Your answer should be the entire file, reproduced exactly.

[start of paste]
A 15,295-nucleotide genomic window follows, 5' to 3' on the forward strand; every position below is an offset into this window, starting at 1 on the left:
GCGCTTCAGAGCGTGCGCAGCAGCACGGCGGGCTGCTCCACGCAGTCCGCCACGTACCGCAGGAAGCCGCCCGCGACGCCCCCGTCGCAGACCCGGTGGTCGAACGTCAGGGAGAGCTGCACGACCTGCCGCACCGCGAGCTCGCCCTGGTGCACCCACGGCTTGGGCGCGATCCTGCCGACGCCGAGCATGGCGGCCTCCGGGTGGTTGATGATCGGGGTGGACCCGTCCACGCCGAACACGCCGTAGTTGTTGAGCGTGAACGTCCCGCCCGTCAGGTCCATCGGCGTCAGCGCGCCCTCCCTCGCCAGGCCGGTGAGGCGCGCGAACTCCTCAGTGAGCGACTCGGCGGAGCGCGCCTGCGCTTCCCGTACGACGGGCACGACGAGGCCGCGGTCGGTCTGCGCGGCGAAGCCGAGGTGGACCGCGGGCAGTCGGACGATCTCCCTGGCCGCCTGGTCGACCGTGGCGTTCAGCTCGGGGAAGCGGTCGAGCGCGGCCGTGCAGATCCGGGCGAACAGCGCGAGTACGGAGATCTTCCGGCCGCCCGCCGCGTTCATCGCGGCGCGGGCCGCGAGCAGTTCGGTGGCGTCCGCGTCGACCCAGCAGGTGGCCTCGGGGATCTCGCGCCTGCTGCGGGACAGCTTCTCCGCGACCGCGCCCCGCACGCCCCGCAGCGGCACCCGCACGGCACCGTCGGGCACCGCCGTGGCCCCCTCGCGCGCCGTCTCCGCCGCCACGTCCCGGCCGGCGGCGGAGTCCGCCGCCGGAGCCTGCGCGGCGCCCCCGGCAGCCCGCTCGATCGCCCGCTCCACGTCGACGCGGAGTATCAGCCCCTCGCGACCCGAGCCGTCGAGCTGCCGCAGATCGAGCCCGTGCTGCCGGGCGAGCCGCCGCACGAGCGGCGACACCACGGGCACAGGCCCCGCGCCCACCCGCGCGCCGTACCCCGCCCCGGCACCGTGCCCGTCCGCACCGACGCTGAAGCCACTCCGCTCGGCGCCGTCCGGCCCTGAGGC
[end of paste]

A 15,295-nucleotide genomic window follows, 5' to 3' on the forward strand; every position below is an offset into this window, starting at 1 on the left:
GCGCTTCAGAGCGTGCGCAGCAGCACGGCGGGCTGCTCCACGCAGTCCGCCACGTACCGCAGGAAGCCGCCCGCGACGCCCCCGTCGCAGACCCGGTGGTCGAACGTCAGGGAGAGCTGCACGACCTGCCGCACCGCGAGCTCGCCCTGGTGCACCCACGGCTTGGGCGCGATCCTGCCGACGCCGAGCATGGCGGCCTCCGGGTGGTTGATGATCGGGGTGGACCCGTCCACGCCGAACACGCCGTAGTTGTTGAGCGTGAACGTCCCGCCCGTCAGGTCCATCGGCGTCAGCGCGCCCTCCCTCGCCAGGCCGGTGAGGCGCGCGAACTCCTCAGTGAGCGACTCGGCGGAGCGCGCCTGCGCTTCCCGTACGACGGGCACGACGAGGCCGCGGTCGGTCTGCGCGGCGAAGCCGAGGTGGACCGCGGGCAGTCGGACGATCTCCCTGGCCGCCTGGTCGACCGTGGCGTTCAGCTCGGGGAAGCGGTCGAGCGCGGCCGTGCAGATCCGGGCGAACAGCGCGAGTACGGAGATCTTCCGGCCGCCCGCCGCGTTCATCGCGGCGCGGGCCGCGAGCAGTTCGGTGGCGTCCGCGTCGACCCAGCAGGTGGCCTCGGGGATCTCGCGCCTGCTGCGGGACAGCTTCTCCGCGACCGCGCCCCGCACGCCCCGCAGCGGCACCCGCACGGCACCGTCGGGCACCGCCGTGGCCCCCTCGCGCGCCGTCTCCGCCGCCACGTCCCGGCCGGCGGCGGAGTCCGCCGCCGGAGCCTGCGCGGCGCCCCCGGCAGCCCGCTCGATCGCCCGCTCCACGTCGACGCGGAGTATCAGCCCCTCGCGACCCGAGCCGTCGAGCTGCCGCAGATCGAGCCCGTGCTGCCGGGCGAGCCGCCGCACGAGCGGCGACACCACGGGCACAGGCCCCGCGCCCACCCGCGCGCCGTACCCCGCCCCGGCACCGTGCCCGTCCGCACCGACGCTGAAGCCACTCCGCTCGGCGCCGTCCGGCCCTGAGGC